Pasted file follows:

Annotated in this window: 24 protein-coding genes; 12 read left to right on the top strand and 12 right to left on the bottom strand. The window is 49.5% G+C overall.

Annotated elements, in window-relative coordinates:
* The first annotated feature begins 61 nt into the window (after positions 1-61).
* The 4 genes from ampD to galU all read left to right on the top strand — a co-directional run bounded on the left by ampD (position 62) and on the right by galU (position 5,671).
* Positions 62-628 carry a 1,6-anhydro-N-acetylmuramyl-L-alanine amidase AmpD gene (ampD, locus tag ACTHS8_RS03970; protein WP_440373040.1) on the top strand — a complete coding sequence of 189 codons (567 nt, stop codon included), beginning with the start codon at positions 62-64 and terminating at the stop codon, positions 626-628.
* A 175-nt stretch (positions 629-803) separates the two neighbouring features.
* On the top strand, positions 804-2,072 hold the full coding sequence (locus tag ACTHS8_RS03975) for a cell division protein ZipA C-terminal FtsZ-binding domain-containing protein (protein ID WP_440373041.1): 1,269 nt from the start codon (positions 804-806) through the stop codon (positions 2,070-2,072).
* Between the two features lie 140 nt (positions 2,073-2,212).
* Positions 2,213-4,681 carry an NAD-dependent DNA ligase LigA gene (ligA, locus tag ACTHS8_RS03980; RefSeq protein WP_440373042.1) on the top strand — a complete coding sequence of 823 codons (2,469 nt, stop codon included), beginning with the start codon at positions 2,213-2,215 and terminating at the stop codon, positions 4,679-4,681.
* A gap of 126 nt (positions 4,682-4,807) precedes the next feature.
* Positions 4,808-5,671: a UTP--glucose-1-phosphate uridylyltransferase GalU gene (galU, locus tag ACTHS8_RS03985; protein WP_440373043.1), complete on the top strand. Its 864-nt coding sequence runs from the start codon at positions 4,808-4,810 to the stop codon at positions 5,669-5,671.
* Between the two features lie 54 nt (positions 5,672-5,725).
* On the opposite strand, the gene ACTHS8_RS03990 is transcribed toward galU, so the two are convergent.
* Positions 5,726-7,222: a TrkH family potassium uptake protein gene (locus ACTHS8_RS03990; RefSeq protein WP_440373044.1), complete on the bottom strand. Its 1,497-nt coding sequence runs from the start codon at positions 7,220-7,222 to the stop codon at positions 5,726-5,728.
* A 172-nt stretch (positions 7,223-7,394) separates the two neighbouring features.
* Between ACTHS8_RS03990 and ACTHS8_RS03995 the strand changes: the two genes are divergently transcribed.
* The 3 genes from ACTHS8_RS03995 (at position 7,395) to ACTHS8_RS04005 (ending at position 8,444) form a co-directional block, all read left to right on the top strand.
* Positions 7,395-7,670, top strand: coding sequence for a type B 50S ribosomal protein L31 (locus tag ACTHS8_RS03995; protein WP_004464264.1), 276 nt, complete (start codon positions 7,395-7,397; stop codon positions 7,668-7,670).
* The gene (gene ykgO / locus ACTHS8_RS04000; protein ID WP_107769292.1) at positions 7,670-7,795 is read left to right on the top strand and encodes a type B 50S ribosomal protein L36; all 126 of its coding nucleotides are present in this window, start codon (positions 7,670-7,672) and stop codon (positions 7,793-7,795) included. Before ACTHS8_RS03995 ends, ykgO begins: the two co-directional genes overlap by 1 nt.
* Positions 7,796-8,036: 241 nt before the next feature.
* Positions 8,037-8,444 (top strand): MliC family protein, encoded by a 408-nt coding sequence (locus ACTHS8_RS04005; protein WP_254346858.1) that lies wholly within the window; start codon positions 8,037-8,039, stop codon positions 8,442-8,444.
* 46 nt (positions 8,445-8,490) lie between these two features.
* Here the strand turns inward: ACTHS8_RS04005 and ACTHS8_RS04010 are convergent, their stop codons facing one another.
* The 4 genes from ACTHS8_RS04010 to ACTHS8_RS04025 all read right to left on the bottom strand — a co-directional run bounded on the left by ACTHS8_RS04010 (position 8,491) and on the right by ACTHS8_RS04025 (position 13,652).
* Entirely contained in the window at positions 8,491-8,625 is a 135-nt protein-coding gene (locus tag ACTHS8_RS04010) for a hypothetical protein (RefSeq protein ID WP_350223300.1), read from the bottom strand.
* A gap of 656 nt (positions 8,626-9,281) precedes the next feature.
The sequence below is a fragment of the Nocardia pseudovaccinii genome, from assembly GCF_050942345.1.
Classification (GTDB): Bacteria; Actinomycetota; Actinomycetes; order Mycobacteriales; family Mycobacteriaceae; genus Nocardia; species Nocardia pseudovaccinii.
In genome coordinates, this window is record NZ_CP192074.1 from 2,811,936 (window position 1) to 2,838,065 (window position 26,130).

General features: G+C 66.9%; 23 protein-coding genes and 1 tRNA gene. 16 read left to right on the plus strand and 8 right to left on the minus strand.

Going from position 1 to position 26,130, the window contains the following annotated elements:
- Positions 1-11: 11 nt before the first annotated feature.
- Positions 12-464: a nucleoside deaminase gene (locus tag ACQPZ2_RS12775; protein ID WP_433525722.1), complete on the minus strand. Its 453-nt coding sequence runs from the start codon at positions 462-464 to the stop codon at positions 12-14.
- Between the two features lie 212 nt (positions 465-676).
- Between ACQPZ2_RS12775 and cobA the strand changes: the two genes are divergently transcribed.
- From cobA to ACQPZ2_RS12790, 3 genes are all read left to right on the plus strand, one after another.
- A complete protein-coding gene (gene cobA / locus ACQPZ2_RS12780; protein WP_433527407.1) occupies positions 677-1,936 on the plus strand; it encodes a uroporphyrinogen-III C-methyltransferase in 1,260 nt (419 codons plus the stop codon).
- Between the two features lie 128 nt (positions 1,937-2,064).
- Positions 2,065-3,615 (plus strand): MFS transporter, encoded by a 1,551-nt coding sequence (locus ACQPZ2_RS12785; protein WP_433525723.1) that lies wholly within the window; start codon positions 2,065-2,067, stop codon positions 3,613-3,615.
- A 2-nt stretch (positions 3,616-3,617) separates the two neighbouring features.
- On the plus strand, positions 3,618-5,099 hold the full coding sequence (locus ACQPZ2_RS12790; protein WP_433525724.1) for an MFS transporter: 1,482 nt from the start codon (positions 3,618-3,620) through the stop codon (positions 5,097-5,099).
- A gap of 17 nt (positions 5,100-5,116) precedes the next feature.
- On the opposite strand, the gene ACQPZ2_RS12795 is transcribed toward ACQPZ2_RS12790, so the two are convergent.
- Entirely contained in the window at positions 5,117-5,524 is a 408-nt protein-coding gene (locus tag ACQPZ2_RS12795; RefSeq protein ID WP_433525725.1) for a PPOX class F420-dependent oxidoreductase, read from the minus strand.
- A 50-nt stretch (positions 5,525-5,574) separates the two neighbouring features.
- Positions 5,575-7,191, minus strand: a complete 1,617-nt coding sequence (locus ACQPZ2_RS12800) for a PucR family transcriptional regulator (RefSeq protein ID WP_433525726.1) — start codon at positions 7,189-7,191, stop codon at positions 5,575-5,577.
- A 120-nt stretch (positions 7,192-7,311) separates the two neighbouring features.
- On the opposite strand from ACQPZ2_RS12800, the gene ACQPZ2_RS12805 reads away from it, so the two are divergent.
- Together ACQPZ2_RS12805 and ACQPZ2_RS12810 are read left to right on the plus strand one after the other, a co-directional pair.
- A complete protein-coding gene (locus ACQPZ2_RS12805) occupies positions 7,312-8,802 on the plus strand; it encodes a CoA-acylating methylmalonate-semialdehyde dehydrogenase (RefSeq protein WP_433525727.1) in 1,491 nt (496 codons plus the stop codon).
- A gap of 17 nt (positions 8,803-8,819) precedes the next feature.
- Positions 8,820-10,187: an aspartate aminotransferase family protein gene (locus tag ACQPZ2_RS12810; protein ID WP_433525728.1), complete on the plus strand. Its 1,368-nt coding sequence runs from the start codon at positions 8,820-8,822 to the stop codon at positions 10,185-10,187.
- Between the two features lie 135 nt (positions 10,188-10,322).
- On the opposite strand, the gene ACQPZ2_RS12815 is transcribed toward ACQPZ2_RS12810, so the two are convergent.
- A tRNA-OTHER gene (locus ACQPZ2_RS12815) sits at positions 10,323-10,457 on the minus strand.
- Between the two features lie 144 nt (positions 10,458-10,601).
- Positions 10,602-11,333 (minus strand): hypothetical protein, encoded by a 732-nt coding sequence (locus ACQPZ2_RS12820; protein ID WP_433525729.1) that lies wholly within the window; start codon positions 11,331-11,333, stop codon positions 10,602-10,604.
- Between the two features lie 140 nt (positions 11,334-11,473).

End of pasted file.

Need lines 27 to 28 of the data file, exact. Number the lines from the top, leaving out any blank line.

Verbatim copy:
The sequence below is a fragment of the Nocardia pseudovaccinii genome, from assembly GCF_050942345.1.
Classification (GTDB): Bacteria; Actinomycetota; Actinomycetes; order Mycobacteriales; family Mycobacteriaceae; genus Nocardia; species Nocardia pseudovaccinii.